Although it was * hot * in Sacramento, and there were water rides available, some of the water in the main canal had been drained to make room for a series of skateboard ramps. The lack of water made it seem warmer, but the large fountain surrounded by all 58 county flags was always full of kids and young people cooling off.
I stopped at the DMV booth to see what was exciting but there was nothing new. Oh, there were people looking up personal plates, but that was about it. As in past years, I got my glasses cleaned for free and didn't win anything at the Cal-Neva Club's free slot-machine "pull." And again, the commercial "exhibits" were full of amplified voices hawking products that slice, dice, chop, clean, etc. People wanted to clean your tennis shoes. Machines were available to smash your pennies, but it cost 50˘ to do it.
I enjoyed walking through "Waterworld USA Sacramento," totally inside the Exposition grounds. For about $9 per person, you can spend the day splashing about on various structures and waterways. One is specifically for very small fry, others for small-to-medium kids and then the huge slides that reach way up in the sky! There's a long canal where the whole family can ride inner tubes with the gentle current. And of course, the famous fake beach makes a lot of people happy.
The Parnell Family was there from Auburn (just down the road a few miles) with their Clydesdale horses. I managed to get there in time to see them hitch up and pull the big blue wagon full of Maxwell House coffee cans into the arena to a lot of applause.
Everybody made it to the Exit on time and we waited for the bus, but it was late. The large group of inconsiderate children pushed everyone aside to climb aboard and it didn't look like there would be enough room. Since AMTRAK knew how many people they had taken to the Fair, they wisely had arranged for another bus to take us back, so I made the executive decision that we would wait for the next one. There were some tense moments as time ticked away, but the bus did arrive and did get us to the depot with just a few minutes to spare.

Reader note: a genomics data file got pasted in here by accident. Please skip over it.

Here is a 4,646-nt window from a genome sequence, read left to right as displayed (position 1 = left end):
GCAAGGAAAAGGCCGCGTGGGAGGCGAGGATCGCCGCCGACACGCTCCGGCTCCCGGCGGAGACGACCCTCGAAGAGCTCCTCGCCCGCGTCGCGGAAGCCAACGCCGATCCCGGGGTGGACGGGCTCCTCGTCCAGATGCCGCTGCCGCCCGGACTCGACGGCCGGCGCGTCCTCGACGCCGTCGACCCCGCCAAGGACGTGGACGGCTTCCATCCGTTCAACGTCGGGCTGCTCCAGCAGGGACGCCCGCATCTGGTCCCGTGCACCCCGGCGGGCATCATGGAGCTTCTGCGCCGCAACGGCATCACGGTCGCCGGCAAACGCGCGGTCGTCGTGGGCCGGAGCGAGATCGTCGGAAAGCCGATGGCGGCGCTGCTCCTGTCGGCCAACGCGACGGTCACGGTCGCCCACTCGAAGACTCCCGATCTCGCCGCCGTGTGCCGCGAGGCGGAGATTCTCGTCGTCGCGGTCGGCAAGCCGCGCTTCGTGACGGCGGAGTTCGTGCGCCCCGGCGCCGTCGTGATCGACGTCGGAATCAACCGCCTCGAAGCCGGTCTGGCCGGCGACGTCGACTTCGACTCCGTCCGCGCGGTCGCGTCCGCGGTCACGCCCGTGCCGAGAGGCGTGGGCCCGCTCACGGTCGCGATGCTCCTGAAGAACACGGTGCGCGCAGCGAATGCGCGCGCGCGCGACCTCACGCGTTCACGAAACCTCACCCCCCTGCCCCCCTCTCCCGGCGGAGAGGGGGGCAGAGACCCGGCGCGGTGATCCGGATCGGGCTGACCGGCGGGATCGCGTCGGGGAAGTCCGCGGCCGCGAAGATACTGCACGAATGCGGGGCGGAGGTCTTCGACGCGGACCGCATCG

The train left at 5:46 p.m., just one minute late, but then stopped again for some totally confused person who stumbled across the tracks waving her arms. The lounge car attendant was ready to begin service immediately and I was very happy to find out that they had indeed stocked the car with plenty of stuff for a large crowd. Personal-sized pizzas, cold drinks and other snacks were much in evidence as people settled in for the ride home.
The return trip was just fine, although we lost a little time here and there, including having to take a siding again to let the Coast Starlight (about an hour and a half late) go by the other way.
The train arrived at the San Jose depot at 9:19 p.m., only four minutes late, and everyone made it safely to our cars in the parking lot for the drive home.
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See you next year!